Football's Mr Fix-It caught in sting to sell cash-strapped Derby
Football’s ‘Mr Fix-It’ Christopher Samuelson is caught in an Al Jazeera sting promising to sell troubled Derby to a convicted criminal by bypassing the EFL’s fit and proper person test… in exchange for a fee of nearly £3m and club director role
- Christopher Samuelson is at the centre of a damning Al Jazeera investigation
- Nicknamed ‘The Magician’, Samuelson was attempting to help two undercover reporters with the purchase of Championship team Derby County
- The reporters were in dialogue on behalf of Mr X, who they say they told Samuelson had criminal convictions, something his lawyer has since denied
- Samuelson is alleged to have offered to help circumnavigate the Football League’s Fit and Proper Persons test for any takeover deals
A damning investigation by Al Jazeera has accused football middleman Christopher Samuelson of offering to use offshore bank accounts to help an investor with criminal convictions buy second-division Derby County.
Samuelson, who is nicknamed ‘The Magician’, is a trust fund manager that has played key roles in takeover deals at Aston Villa and Reading previously.
Undercover reporters met with Samuelson on behalf of an investor they referred to as ‘Mr X’ and they were walked through how he could help their ‘boss’ in getting around the English Football League’s Fit and Proper Persons’ test for takeover deals.
Christopher Samuelson has been accused of offering to use offshore bank accounts to help an investor with criminal convictions buy Championship outfit Derby County
Samuelson is a trust fund manager that has played key roles in takeover deals at Aston Villa and Reading previously
The EFL’s owners and directors’ test dictates that anyone with an unspent criminal conviction which holds a custodial sentence of more than 12 months is banned from purchasing a club.
Samuelson, who was covertly filmed by the broadcaster’s two reporters, is seen on camera saying that he can help move assets to ‘secure locations’ and his close relationships with banks in Liechtenstein can help conceal both identity and assets.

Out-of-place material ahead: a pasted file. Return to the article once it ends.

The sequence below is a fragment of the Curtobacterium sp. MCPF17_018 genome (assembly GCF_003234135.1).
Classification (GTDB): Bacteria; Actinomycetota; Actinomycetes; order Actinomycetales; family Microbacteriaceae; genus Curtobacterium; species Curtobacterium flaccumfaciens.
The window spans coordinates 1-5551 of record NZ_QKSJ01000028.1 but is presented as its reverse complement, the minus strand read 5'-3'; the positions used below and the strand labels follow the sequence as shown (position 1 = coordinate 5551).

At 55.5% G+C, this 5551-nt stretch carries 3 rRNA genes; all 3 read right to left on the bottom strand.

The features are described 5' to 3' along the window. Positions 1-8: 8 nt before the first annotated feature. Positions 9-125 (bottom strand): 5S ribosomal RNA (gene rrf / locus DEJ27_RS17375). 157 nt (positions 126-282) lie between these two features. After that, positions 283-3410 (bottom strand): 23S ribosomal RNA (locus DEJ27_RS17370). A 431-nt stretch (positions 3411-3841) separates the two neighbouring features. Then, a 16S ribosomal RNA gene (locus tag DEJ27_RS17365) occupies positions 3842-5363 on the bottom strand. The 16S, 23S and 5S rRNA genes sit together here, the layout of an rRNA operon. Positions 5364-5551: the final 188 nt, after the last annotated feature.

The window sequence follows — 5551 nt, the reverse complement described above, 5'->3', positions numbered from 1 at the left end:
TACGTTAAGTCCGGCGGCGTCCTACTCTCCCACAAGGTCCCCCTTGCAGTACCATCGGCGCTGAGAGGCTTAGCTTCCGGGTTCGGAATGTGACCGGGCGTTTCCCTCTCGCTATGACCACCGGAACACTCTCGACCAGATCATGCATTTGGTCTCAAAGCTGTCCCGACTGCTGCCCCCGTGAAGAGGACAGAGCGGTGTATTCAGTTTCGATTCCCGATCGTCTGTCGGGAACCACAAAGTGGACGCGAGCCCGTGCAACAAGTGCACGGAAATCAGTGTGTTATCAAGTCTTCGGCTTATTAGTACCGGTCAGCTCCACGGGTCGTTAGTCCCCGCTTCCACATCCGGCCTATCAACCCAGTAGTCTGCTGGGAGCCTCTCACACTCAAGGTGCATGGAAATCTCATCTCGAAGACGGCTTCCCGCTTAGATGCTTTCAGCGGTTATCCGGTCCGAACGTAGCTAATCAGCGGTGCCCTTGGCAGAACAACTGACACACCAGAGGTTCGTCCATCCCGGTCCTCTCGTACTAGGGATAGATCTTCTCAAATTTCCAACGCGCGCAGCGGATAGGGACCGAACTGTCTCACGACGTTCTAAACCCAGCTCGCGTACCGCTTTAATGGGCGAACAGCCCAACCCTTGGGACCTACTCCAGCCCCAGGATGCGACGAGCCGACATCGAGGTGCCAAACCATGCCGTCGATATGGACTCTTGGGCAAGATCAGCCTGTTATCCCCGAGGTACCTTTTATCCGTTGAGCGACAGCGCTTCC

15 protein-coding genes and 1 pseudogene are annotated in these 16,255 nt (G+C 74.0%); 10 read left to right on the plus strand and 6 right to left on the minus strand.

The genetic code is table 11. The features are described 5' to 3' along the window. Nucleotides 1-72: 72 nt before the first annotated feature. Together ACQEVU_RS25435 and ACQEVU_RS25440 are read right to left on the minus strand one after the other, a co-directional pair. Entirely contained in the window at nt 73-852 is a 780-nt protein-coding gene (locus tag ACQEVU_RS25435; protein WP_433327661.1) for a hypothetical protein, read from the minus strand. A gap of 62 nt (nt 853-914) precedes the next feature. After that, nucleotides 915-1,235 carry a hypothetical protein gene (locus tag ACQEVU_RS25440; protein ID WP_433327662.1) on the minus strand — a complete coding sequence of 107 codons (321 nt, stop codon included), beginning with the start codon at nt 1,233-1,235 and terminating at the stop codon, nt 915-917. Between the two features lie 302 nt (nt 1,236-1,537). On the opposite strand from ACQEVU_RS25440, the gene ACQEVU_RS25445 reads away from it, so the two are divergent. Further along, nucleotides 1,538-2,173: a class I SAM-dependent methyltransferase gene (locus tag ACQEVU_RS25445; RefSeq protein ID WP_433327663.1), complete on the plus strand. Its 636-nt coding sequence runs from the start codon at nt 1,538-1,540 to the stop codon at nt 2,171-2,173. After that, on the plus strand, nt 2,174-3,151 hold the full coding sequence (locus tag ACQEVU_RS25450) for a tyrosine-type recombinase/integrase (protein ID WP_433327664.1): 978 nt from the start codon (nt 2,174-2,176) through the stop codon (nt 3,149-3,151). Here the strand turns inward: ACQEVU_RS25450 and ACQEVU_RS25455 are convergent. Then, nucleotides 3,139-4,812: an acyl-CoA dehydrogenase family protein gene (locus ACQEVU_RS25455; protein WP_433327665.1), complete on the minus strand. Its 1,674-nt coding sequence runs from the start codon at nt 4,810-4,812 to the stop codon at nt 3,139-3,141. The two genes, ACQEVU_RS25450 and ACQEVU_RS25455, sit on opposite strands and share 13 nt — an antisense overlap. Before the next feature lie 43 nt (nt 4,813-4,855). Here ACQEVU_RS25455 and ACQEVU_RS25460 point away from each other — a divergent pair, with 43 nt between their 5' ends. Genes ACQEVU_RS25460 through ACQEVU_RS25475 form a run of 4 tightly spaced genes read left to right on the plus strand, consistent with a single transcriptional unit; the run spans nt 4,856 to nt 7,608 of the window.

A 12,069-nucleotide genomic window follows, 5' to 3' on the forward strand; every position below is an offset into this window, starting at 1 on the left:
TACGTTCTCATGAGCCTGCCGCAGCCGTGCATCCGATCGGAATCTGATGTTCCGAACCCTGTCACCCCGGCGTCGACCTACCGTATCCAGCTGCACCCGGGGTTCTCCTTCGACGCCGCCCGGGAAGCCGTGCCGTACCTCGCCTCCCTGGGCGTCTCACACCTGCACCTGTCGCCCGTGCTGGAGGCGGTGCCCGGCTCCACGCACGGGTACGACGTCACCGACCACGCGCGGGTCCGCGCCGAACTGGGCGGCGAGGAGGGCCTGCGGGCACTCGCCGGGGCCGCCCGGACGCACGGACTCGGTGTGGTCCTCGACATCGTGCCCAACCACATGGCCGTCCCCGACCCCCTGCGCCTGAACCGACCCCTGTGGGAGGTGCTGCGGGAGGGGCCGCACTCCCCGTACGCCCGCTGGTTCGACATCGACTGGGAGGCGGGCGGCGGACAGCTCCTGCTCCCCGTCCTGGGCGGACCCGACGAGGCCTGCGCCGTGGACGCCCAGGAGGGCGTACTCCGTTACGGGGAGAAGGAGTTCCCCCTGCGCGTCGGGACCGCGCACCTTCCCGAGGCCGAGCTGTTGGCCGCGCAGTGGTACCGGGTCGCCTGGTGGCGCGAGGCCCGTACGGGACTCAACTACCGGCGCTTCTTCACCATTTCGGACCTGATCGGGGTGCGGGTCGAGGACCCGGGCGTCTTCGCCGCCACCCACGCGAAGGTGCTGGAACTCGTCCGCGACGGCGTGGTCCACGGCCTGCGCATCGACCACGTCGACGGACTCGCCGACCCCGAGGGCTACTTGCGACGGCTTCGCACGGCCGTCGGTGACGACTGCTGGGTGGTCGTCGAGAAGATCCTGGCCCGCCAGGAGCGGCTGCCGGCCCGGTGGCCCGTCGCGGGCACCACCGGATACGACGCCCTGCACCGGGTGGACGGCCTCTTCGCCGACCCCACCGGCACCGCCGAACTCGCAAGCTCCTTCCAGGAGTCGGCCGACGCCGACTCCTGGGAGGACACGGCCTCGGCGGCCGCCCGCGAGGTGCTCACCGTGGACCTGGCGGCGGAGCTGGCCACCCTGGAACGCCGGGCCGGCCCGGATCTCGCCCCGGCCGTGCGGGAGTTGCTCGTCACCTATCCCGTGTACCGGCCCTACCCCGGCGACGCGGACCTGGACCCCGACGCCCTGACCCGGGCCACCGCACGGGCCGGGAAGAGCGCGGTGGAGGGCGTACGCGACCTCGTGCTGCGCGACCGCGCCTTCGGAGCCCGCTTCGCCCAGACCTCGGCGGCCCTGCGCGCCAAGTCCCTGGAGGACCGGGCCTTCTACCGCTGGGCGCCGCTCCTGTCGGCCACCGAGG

Mr X, the fictitious investor from China who, it was said to Samuelson, has been convicted for bribery and money laundering, was looking into a deal to buy Derby County.
Samuelson, who gained prominence in the 1990s as he built one of the biggest offshore trust companies in the world in Valmet, valued the total takeover deal at £99million.
Derby owner Mel Morris was introduced to the two reporters working on behalf of the fictitious Mr X but there is no footage to show Morris or Derby being made aware of any criminal convictions held by the fake Chinese investor.
A proposed takeover of Derby County has been at the centre of a new Al Jazeera investigation
Concerned that Mr X would fall foul of the Fit and Proper Persons’ Test, the undercover reporters sought clarity on just how Samuelson would be able to ensure a smooth takeover process.
‘We create the bio,’ he told them. ‘We’ll say his business was real estate investment, and other sectors… We’ll just manufacture it.
‘I’m an expert. When I did the Aston Villa application, I wrote the whole thing myself and I took the information I needed and left the rest out.’
He added: ‘I’ll hold a gun to their head. I can pressure the Football League… it will be approved. And if we have to threaten them with legal action – watch them fall over.’